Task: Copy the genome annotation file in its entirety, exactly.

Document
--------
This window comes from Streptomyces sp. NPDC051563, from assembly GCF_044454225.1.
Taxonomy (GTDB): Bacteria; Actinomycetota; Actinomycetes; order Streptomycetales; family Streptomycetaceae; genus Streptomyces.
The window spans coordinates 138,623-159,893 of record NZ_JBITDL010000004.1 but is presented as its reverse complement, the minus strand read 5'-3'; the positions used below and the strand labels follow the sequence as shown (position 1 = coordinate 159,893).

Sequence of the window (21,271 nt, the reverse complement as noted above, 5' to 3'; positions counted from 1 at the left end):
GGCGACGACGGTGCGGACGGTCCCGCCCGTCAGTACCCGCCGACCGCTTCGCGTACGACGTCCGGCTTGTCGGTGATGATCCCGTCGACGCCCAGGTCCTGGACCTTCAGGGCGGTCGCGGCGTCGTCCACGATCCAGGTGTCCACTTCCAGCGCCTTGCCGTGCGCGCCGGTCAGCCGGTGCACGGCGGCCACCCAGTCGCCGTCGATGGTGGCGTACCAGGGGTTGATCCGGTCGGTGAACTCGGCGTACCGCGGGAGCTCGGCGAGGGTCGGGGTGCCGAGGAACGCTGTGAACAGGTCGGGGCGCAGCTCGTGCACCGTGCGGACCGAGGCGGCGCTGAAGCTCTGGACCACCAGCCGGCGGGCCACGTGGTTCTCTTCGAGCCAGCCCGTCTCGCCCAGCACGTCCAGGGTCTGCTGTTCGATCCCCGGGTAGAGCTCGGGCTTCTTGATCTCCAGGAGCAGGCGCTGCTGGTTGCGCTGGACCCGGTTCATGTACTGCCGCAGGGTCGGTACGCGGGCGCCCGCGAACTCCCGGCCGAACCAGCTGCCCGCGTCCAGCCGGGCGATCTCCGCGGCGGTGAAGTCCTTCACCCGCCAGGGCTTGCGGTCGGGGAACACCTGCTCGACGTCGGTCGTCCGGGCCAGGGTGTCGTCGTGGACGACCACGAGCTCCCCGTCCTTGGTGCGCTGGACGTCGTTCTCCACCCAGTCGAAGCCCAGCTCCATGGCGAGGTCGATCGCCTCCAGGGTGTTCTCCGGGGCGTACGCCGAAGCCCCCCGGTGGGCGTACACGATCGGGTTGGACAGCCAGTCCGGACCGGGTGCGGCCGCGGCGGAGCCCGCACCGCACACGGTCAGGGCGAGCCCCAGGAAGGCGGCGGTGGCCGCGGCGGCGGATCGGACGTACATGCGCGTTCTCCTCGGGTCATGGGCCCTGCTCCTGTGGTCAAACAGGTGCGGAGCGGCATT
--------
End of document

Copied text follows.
This window comes from Streptomyces sp. NPDC051563, from assembly GCF_044454225.1.
Taxonomy (GTDB): Bacteria; Actinomycetota; Actinomycetes; order Streptomycetales; family Streptomycetaceae; genus Streptomyces.
The window spans coordinates 138,623-159,893 of record NZ_JBITDL010000004.1 but is presented as its reverse complement, the minus strand read 5'-3'; the positions used below and the strand labels follow the sequence as shown (position 1 = coordinate 159,893).

Sequence of the window (21,271 nt, the reverse complement as noted above, 5' to 3'; positions counted from 1 at the left end):
GGCGACGACGGTGCGGACGGTCCCGCCCGTCAGTACCCGCCGACCGCTTCGCGTACGACGTCCGGCTTGTCGGTGATGATCCCGTCGACGCCCAGGTCCTGGACCTTCAGGGCGGTCGCGGCGTCGTCCACGATCCAGGTGTCCACTTCCAGCGCCTTGCCGTGCGCGCCGGTCAGCCGGTGCACGGCGGCCACCCAGTCGCCGTCGATGGTGGCGTACCAGGGGTTGATCCGGTCGGTGAACTCGGCGTACCGCGGGAGCTCGGCGAGGGTCGGGGTGCCGAGGAACGCTGTGAACAGGTCGGGGCGCAGCTCGTGCACCGTGCGGACCGAGGCGGCGCTGAAGCTCTGGACCACCAGCCGGCGGGCCACGTGGTTCTCTTCGAGCCAGCCCGTCTCGCCCAGCACGTCCAGGGTCTGCTGTTCGATCCCCGGGTAGAGCTCGGGCTTCTTGATCTCCAGGAGCAGGCGCTGCTGGTTGCGCTGGACCCGGTTCATGTACTGCCGCAGGGTCGGTACGCGGGCGCCCGCGAACTCCCGGCCGAACCAGCTGCCCGCGTCCAGCCGGGCGATCTCCGCGGCGGTGAAGTCCTTCACCCGCCAGGGCTTGCGGTCGGGGAACACCTGCTCGACGTCGGTCGTCCGGGCCAGGGTGTCGTCGTGGACGACCACGAGCTCCCCGTCCTTGGTGCGCTGGACGTCGTTCTCCACCCAGTCGAAGCCCAGCTCCATGGCGAGGTCGATCGCCTCCAGGGTGTTCTCCGGGGCGTACGCCGAAGCCCCCCGGTGGGCGTACACGATCGGGTTGGACAGCCAGTCCGGACCGGGTGCGGCCGCGGCGGAGCCCGCACCGCACACGGTCAGGGCGAGCCCCAGGAAGGCGGCGGTGGCCGCGGCGGCGGATCGGACGTACATGCGCGTTCTCCTCGGGTCATGGGCCCTGCTCCTGTGGTCAAACAGGTGCGGAGCGGCATT